Bullets points, though make a resume attractive, overusing them can make your resume unprofessional and less attractive. Find out the right way to add them.
Considering the number of CVs is greater than the number of jobs these days, hiring has become a lot competitive. Moreover, since people, including hiring managers, are constantly being bombarded with information and emails that require their attention, they’re less likely to have time to study your resume in detail.
In fact, studies have shown that hiring managers spend only about six seconds looking at a resume. However, while that research has been disputed, the fact remains that most hiring managers don’t spend more than 60 seconds viewing a resume—and that’s stretching it.
So your resume must be structured so that it stands out and allows you to get to the interview. After that is another battle, but we’ll get to it later. Right now, let’s talk about how many bullet points you should have when listing jobs. It’s tricky, and as mentioned above, crucial to get it right.
Mostly, you will need to use bullet points when listing work experience, but that doesn't mean it's the only place where bullets are acceptable. The work experience section will include your accomplishments and duties on the last job. How many bullet points you should have depends largely on the type of job you have and for how long. But even if you have worked for a sufficient amount of time, it’s still best to keep your resume concise.
Of course, you can also use bullet points in the education, header, and skills section. If you choose between writing a paragraph and using bullets, it’s best to stick to bullets as that gives a better impression to the hiring manager. Moreover, hiring managers can read faster and comb through the information even more quickly.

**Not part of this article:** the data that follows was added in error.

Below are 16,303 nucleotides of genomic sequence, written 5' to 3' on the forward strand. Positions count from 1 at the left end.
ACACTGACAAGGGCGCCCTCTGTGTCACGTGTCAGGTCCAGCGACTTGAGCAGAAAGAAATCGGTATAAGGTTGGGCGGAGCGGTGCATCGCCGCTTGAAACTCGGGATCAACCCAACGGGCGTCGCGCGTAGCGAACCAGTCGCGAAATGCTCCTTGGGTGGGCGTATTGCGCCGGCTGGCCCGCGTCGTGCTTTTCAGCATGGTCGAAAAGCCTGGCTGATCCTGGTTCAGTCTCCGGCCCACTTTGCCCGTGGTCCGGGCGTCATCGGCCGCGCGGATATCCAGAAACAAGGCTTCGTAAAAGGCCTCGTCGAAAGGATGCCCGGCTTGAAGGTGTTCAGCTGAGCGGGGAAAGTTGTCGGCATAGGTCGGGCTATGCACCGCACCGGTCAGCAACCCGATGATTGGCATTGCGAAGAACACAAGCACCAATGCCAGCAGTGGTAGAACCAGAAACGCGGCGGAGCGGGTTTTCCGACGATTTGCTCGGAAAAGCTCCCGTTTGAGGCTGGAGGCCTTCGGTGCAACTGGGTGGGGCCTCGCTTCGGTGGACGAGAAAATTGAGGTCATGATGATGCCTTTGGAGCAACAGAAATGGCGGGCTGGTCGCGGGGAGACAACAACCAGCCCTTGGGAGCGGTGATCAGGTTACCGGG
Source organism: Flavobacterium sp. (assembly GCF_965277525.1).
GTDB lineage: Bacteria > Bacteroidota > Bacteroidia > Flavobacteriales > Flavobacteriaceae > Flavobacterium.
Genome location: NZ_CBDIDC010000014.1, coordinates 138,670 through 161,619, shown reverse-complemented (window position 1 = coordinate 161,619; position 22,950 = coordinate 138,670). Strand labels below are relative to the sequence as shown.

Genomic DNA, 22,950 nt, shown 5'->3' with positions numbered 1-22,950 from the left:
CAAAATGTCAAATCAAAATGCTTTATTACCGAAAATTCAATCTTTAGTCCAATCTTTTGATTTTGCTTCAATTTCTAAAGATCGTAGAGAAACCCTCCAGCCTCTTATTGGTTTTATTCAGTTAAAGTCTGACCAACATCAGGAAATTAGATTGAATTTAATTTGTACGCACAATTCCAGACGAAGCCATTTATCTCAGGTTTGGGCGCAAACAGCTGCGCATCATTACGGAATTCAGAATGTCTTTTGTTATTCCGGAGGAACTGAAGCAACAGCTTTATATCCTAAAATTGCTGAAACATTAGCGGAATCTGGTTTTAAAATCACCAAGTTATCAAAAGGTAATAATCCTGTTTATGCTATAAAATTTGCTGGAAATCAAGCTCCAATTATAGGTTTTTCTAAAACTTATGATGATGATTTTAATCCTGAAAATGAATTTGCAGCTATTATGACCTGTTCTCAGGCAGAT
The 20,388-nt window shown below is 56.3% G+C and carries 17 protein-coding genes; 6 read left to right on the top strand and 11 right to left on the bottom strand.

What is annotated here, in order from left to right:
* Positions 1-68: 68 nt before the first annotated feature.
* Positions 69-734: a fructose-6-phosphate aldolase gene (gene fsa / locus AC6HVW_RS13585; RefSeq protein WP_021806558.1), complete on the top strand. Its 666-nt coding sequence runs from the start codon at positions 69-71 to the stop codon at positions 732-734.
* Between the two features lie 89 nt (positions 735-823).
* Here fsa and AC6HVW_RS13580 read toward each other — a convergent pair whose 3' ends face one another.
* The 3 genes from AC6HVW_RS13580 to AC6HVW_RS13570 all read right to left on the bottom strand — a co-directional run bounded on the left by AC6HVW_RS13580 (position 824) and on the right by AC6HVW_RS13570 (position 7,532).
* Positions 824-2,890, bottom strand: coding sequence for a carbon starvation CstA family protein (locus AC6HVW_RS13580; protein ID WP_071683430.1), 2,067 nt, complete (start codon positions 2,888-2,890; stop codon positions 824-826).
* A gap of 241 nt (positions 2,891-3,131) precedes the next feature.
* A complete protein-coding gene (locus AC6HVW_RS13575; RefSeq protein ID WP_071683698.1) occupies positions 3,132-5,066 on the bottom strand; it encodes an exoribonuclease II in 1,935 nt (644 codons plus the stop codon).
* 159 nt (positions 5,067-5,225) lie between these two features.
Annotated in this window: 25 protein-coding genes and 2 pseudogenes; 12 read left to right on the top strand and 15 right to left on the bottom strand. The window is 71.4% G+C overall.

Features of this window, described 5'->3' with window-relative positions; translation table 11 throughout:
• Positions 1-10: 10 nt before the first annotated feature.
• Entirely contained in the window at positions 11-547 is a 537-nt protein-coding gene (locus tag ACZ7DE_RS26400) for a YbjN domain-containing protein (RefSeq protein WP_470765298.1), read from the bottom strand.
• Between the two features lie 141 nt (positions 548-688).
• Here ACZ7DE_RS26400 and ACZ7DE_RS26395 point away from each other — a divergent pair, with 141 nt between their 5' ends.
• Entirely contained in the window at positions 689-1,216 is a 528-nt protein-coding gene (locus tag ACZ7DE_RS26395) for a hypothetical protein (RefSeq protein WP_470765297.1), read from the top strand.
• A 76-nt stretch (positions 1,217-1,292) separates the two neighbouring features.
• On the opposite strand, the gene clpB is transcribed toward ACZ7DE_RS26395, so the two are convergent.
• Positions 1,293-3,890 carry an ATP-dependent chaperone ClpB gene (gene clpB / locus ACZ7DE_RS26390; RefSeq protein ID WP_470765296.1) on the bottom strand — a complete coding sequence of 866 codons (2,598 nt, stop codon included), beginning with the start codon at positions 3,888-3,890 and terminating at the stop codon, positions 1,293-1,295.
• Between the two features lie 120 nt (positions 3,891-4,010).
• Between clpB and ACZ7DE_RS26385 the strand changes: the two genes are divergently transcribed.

Using bullet points in your resume is an art and has to be done properly. You can’t just throw together some points, format your resume and send it to the manager, hoping for a good response. In this section, we’ll look at some ways you can use bullet points. Stay tuned.
A header is right at the top of your page and typically contains your personal information. You can put in your contact information such as an email and phone number. You can also include your address, but that’s not typically required. Listing them down in a neat fashion will allow your employer to take a quick look at your contact information. They won’t have to spend time scanning your resume for contact details if they want to invite you for an interview.
This is the part of the profile that introduces you as a person. Think of this section as a summary of your professional achievements, skills, and relevant experience. The goal is to let the hiring manager know how qualified you are for the job. You can present the information in a bullet point like this:
You get the picture. The more concise it is, the better. Who knows? Your crisp resume might earn you a better chance of getting to an interview than the candidate who has work experience, but the resume is all over the place.
This is the part where you talk about your previous job and highlight to your employers why you are a good fit. Begin with your latest work history and list the basic details about your designation. You can put down your job title, location, and employer's name. It would help if you also listed the dates of employment.
Underneath the job title, you can discuss your responsibilities and role. It’s crucial to list what you accomplished instead of just listing what you did because the former will give you an edge over other candidates.
Be sure to write between 3 to 6 bullet points in this section for each job. Each bullet point should be of only 1 to 2 lines. Anything more than that will take up space. However, the rule doesn’t necessarily apply to the latest position.
Resume bullet points are also very useful in the education section. Although this section might not be handy for the more seasoned professionals, it's essential for fresh graduates who typically don’t have work experience. After listing your standard education, you can highlight new knowledge and skills relevant to the job.